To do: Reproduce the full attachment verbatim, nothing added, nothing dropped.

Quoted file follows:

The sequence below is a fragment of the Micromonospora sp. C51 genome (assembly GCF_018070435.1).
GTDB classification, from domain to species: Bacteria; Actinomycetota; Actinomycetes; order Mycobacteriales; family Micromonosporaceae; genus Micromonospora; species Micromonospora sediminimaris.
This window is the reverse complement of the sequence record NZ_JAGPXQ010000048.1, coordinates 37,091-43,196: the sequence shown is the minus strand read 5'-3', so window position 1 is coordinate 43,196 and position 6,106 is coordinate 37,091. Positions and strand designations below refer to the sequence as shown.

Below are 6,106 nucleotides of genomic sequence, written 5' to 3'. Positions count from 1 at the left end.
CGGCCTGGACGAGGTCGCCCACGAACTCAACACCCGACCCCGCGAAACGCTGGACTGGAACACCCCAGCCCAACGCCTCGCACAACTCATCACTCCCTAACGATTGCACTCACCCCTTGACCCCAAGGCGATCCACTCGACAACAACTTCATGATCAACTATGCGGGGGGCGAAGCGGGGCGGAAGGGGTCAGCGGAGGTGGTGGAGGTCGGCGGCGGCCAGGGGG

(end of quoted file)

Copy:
The sequence below is a fragment of the Micromonospora sp. C51 genome (assembly GCF_018070435.1).
GTDB classification, from domain to species: Bacteria; Actinomycetota; Actinomycetes; order Mycobacteriales; family Micromonosporaceae; genus Micromonospora; species Micromonospora sediminimaris.
This window is the reverse complement of the sequence record NZ_JAGPXQ010000048.1, coordinates 37,091-43,196: the sequence shown is the minus strand read 5'-3', so window position 1 is coordinate 43,196 and position 6,106 is coordinate 37,091. Positions and strand designations below refer to the sequence as shown.

Below are 6,106 nucleotides of genomic sequence, written 5' to 3'. Positions count from 1 at the left end.
CGGCCTGGACGAGGTCGCCCACGAACTCAACACCCGACCCCGCGAAACGCTGGACTGGAACACCCCAGCCCAACGCCTCGCACAACTCATCACTCCCTAACGATTGCACTCACCCCTTGACCCCAAGGCGATCCACTCGACAACAACTTCATGATCAACTATGCGGGGGGCGAAGCGGGGCGGAAGGGGTCAGCGGAGGTGGTGGAGGTCGGCGGCGGCCAGGGGG